The CPU thinks that one DAC step is equal to 0.002441Hz. The next step is to figure out what V/step is required to achieve that over the linear range of the HP oscillator's EFC input. Extrapolating from the graph above, it takes 8.5V to move the oscillator 1Hz. That's ten percent of the range the DAC thinks it's controlling, so the DAC needs to move 8.5V over ten percent of its range, or 410 steps. 8.5V/410 is 0.020731 V/step, and that's what we need to come up with as the ultimate DAC output.

It looks like the original DAC circuitry could be adjusted to provide up to about a 10 volt range, which can be made either positive or negative (but with the original circuit is unipolar -- the range can't span 0V). 10 volts over 4096 steps is 0.00244V/step.

I've spent a fair bit of time messing with the DAC output circuit. I redesigned the output to match the bipolar design shown in the National DAC1208/../DAC1230 data sheet (page 13) with the input resistor set to 10k. This allows the output to swing from +|Ref| to -|Ref|, with 0V in the middle. That effectively doubles the output voltage range (and thus the maximum Hz/step) from what the original circuit could do.

With a reference voltage of +6.0, the output swing from a DAC setting of 000 to FFF is 13.23 volts, from -5.94V at 000 to +7.29V at FFF. That calculates to 0.0032V/step across the range. The output is very linear; the volt/step ratio remains within .1mv of this value when looking at the central 25% of the range.

To operate the 10544A in the most linear part of its EFC range, the control voltage should be around -3V when on frequency. That means setting things so the DAC is at about 300 or slightly lower when locked to frequency.

## Some Data

I've been running the 8164 for several days now, with the DAC output set to provide the maximum volts/step that I can get without wiring in a hardware amplifier.The plot reflects the frequency error of the oscillator as well as noise on the WWVB signal. We'd expect to see a slope at first while the oscillator is steered to frequency, followed by a fairly flat line showing the noise on the WWVB signal as well as any step adjustments the CPU makes to steer the oscillator. The plot begins at about 4:00PM on December 14, so there's more night than daytime propagation represented.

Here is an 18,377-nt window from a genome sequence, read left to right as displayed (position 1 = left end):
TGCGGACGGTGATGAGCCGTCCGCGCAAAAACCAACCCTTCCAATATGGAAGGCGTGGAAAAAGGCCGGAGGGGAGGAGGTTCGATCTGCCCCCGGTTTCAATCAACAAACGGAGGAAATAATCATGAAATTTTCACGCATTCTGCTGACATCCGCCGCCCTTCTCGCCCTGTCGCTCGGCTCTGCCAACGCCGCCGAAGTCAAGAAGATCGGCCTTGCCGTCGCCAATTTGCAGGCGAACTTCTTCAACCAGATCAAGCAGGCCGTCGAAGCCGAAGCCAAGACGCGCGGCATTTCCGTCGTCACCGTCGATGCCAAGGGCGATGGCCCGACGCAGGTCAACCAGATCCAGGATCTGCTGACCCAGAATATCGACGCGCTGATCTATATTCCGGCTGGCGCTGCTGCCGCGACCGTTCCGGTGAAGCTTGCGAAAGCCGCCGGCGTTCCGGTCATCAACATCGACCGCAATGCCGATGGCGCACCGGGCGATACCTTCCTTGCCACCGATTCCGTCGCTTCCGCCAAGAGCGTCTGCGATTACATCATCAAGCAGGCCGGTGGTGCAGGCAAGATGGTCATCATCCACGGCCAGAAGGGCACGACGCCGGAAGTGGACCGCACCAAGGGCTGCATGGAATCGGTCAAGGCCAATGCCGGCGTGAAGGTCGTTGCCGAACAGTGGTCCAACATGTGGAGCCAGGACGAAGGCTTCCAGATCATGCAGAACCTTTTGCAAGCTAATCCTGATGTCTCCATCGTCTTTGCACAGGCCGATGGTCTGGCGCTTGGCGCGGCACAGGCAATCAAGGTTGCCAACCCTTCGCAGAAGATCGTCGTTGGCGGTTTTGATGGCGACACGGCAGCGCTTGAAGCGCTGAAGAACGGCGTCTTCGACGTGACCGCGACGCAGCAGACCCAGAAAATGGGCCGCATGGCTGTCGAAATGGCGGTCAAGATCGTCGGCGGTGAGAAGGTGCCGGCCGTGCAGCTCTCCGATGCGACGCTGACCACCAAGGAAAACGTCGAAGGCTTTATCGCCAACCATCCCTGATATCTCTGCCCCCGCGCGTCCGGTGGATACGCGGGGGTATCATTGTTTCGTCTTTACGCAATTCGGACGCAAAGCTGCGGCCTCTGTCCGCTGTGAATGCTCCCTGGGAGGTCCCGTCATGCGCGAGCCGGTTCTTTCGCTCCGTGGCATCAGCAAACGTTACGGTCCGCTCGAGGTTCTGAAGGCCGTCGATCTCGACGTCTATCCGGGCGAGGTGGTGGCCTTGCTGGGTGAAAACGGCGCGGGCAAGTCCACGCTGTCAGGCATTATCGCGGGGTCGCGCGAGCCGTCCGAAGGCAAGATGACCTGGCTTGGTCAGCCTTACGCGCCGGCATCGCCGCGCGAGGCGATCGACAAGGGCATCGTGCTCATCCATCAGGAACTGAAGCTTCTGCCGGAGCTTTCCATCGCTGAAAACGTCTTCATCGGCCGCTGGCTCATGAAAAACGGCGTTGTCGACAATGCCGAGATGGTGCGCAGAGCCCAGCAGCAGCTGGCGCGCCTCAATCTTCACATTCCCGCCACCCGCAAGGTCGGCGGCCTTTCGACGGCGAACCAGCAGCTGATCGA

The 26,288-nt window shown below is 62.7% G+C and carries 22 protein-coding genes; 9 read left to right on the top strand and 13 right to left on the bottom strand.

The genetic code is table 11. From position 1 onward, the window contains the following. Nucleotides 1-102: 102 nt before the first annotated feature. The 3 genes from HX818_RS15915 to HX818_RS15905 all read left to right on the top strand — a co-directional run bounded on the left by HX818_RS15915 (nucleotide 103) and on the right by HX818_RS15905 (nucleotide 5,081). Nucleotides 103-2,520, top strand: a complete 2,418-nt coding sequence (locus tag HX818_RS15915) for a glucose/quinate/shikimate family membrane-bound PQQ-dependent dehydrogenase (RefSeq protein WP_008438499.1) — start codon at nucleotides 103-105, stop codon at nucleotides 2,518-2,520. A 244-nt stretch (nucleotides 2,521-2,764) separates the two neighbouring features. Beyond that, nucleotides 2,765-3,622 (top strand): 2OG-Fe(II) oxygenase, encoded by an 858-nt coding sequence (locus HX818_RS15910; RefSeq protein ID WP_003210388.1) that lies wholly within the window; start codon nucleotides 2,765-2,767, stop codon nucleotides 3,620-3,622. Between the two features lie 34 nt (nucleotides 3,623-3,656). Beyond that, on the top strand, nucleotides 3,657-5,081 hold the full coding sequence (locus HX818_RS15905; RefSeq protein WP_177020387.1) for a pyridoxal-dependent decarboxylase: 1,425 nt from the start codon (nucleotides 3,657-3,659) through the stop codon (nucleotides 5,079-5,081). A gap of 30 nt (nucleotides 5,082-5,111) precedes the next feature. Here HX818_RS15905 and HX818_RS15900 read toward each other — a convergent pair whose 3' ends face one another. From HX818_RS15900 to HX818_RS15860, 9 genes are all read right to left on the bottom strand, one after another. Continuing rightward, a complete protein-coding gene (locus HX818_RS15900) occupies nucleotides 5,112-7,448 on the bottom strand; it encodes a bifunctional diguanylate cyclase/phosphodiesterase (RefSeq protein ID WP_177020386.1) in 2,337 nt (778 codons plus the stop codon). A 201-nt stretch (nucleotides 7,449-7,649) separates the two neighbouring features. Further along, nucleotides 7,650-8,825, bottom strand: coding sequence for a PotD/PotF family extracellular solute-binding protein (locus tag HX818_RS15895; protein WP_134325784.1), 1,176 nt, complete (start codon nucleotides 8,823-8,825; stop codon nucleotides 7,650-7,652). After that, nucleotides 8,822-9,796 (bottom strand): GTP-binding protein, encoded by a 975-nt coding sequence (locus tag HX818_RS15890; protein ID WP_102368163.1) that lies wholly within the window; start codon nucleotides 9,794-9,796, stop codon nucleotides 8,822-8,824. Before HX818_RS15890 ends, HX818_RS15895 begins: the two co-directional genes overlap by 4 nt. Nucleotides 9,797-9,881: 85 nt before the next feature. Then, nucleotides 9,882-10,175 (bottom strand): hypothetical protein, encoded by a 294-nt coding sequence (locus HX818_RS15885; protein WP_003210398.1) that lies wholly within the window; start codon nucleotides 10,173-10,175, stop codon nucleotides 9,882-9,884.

You can see the frequency steps at the beginning while the unit steers
toward the correct frequency. After that, the main thing to notice is
that while the slope of the line is flat, there are signicant excursions,
typically from one extreme to the other on subsequent counts. There are a
few significant spikes of 80 - 100 parts in 10^{10}, but there's
also a recurring pattern of one data point that's 20 or 30 parts high,
immediately followed by one that is about the same amount low (or the
reverse). It appears that this results when the transition between 1000

Here is a plot of the DAC readings during this same period:

Here is the DAC plot with the scale expanded to make the steady-state steering action more visible. The steep curve at the beginning of the run is clipped off the top of the chart.

## Hex-to-Decimal Frequency Conversion

Frequency |
10 Sec. Gate |
1000 Sec. Gate |
Comment |

10 000 002 500 | 0000 05F5 E119 | 0002 540B EDC4 | DAC-ZERO |

10 000 000 100 | 0000 05F5 E101 | 0002 540B E464 | |

10 000 000 050 | 0000 05F5 E100 | 0002 540B E432 | |

10 000 000 010 | 0000 05F5 E100 | 0002 540B E40A | |

10 000 000 000 | 0000 05F5 E100 | 0002 540B E400 | Nominal |

9 999 999 990 | 0000 05F5 E100 | 0002 540B E3F6 | |

9 999 999 950 | 0000 05F5 E100 | 0002 540B E3CE | |

9 999 999 900 | 0000 05F5 E0FF | 0002 540B E39C | |

9 999 992 500 | 0000 05F5 E0B5 | 0002 540B C6B4 | DAC-ONE |